HOUSTON — Hurricane Ike raged threw Texas in 2008, damaging property to the tune of $30 billion. Recovery was slow. But can you believe some folks in Houston are still waiting to get their roofs fixed eight years later?
"I can't sleep at night for drip drip drip drip," Southpark resident Vallia Hill Huff. "You talk about water torture? I'm going through water torture just like those prisoners of war."
Huff has been working with the city and Rebuilding Together Houston to get her home fixed since Ike hit. She said they did a great job with painting the outside but inside the home is still a mess.
"You can see the water coming down on the wiring here," she said while pointing to an open, three-foot missing chunk of her living room ceiling. "I can't cut this light on because I'm scared it's gonna short out."
Huff said if she could get the roof fixed, she could save a little money to have redo the house's drywall, which will entirely remove spots and mold.
Mayor Sylvester Turner received approval from City Council this week for $2 million to repair those blue tarp roofs. His office has identified about 700 makeshift roofs from aerial photos, he said Wednesday at a news conference.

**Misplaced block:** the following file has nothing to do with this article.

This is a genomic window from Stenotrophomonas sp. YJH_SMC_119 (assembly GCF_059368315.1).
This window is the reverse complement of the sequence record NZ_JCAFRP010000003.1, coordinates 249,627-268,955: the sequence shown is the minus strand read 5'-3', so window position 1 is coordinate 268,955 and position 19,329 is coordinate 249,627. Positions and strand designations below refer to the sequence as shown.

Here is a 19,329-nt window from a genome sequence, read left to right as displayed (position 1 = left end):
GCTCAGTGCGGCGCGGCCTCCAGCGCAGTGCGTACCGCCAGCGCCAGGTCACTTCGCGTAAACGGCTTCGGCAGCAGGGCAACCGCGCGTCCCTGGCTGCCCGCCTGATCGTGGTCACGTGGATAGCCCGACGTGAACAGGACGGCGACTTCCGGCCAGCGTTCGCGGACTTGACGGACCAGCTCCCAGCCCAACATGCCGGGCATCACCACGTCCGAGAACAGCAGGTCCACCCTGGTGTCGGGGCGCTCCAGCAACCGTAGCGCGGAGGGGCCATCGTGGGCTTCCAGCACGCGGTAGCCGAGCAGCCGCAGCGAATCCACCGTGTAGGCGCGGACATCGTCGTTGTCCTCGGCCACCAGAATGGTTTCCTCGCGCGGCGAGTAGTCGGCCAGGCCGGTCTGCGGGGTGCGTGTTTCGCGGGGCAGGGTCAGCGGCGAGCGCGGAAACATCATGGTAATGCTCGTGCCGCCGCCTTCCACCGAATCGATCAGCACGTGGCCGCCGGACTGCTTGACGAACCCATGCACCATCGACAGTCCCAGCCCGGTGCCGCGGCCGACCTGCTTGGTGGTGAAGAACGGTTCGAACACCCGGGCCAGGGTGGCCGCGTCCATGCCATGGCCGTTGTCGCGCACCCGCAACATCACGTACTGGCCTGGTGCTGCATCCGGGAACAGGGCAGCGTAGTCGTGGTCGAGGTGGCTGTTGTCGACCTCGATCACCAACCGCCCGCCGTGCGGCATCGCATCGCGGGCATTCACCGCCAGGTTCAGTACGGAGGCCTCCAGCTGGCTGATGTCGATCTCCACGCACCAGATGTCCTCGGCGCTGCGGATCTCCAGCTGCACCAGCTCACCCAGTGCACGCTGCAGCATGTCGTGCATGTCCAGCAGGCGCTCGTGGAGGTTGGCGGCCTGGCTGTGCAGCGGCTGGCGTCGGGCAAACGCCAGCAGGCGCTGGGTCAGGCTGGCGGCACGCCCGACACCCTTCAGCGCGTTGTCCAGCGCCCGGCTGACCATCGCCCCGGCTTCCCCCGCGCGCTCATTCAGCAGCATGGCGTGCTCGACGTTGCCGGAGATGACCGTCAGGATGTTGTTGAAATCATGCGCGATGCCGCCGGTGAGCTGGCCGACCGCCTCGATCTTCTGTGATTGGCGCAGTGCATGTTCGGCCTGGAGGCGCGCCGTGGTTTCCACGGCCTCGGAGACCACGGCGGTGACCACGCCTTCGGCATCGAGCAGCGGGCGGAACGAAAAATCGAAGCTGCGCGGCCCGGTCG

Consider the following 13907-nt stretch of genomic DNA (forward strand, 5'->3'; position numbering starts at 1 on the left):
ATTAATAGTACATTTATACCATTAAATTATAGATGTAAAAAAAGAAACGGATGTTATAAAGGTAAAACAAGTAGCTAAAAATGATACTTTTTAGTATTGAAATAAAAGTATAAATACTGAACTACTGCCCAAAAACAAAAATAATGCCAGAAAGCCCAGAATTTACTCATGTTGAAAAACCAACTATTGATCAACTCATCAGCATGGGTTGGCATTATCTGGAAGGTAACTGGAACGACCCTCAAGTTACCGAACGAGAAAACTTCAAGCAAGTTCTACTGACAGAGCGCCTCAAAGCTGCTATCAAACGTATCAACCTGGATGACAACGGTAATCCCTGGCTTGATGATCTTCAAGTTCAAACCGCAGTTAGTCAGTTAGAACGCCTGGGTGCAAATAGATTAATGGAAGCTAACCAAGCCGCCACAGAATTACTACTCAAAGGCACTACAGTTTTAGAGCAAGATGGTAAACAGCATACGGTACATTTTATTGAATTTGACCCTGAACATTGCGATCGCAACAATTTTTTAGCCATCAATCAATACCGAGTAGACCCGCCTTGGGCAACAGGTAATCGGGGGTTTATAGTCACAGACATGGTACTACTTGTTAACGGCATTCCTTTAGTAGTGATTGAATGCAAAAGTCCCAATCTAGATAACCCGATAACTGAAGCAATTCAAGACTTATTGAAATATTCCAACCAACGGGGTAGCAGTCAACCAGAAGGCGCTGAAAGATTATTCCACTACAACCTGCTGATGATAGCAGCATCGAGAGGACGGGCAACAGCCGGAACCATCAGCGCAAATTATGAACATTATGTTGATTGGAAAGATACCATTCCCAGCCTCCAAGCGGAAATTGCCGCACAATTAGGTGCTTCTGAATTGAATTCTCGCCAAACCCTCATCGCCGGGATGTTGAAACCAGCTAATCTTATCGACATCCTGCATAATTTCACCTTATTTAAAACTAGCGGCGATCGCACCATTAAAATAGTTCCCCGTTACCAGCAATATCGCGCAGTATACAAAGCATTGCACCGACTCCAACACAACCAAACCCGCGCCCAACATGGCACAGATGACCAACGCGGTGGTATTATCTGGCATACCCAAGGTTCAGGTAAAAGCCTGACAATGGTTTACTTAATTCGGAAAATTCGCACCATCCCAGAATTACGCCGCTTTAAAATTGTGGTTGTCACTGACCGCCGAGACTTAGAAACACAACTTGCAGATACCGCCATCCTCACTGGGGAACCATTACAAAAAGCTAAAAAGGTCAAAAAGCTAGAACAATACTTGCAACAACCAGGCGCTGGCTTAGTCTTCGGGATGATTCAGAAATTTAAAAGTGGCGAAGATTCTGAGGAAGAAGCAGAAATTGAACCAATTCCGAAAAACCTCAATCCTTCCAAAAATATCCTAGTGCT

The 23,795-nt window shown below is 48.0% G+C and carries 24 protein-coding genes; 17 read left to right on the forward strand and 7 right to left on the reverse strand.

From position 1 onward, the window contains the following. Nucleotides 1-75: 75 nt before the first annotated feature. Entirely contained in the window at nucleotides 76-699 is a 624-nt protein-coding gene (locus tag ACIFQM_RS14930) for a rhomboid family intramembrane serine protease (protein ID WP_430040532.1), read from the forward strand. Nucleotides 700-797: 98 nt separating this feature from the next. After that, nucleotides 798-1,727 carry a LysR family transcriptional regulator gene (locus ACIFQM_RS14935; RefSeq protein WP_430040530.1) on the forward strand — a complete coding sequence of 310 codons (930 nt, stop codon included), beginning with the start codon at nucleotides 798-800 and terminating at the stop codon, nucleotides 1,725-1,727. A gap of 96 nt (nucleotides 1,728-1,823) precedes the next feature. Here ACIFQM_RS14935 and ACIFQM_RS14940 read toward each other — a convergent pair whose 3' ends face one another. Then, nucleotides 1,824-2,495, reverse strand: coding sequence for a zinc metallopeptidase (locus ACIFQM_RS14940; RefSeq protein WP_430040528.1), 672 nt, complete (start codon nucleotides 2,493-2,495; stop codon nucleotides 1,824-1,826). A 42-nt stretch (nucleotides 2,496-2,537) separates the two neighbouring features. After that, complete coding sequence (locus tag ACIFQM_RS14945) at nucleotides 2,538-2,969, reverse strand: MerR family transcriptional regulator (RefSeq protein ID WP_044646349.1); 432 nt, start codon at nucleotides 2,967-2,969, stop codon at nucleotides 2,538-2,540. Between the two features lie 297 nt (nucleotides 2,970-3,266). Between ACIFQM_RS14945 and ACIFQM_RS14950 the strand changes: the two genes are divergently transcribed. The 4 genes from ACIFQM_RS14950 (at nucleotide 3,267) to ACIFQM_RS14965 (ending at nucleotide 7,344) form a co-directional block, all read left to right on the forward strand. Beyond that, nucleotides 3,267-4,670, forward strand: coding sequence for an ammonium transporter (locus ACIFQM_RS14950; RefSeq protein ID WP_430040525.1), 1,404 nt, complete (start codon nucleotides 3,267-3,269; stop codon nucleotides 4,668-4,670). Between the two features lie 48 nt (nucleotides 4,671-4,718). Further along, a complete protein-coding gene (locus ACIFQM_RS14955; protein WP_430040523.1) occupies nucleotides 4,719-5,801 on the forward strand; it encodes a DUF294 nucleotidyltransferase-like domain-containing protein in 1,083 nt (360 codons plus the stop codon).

"Of these homes," Turner said. "The city believes approximately 200 are in good enough shape to repair the roof."
In order to qualify, the homeowner must live in the home and have an annual household income less than $109,600. The amount of people living inside the is also factored in during the application process.
Houston has been reaching out to blue tarp homeowners, but potential applicants can contact the city by call 311. NewsFix lent our phone to blue tarp homeowner Venet White, who doesn't own a phone of her own. In the 10 minute conversation, White spoke to several people who had never heard of the Blue Tarp Program. White was sent to voicemail, which doesn't bode well for the target date to get the initiative done.
"Our expectation is that shingles will be coming off roofs within two weeks," Director Tom McCasland of Houston's Housing and Community Development department said.
McCasland said the city's goal is to have all eligible homes fixed by New Year Eve this year.
"When they start coming to start fixing, you'll see a smile on my face," White said. "But until then, I'm gonna keep on putting buckets when it rains, watching for mold when it's hot, going to hospitals because I have asthma. And that's my life."
Huff is a little more optimistic.
"It's hope, so if rains this weekend and water starts coming in there," Huff said. "I'm gonna say, 'Hey, I don't have too long 'cause Rebuilding Houston and the mayor of Houston, they're coming."
Better late than never.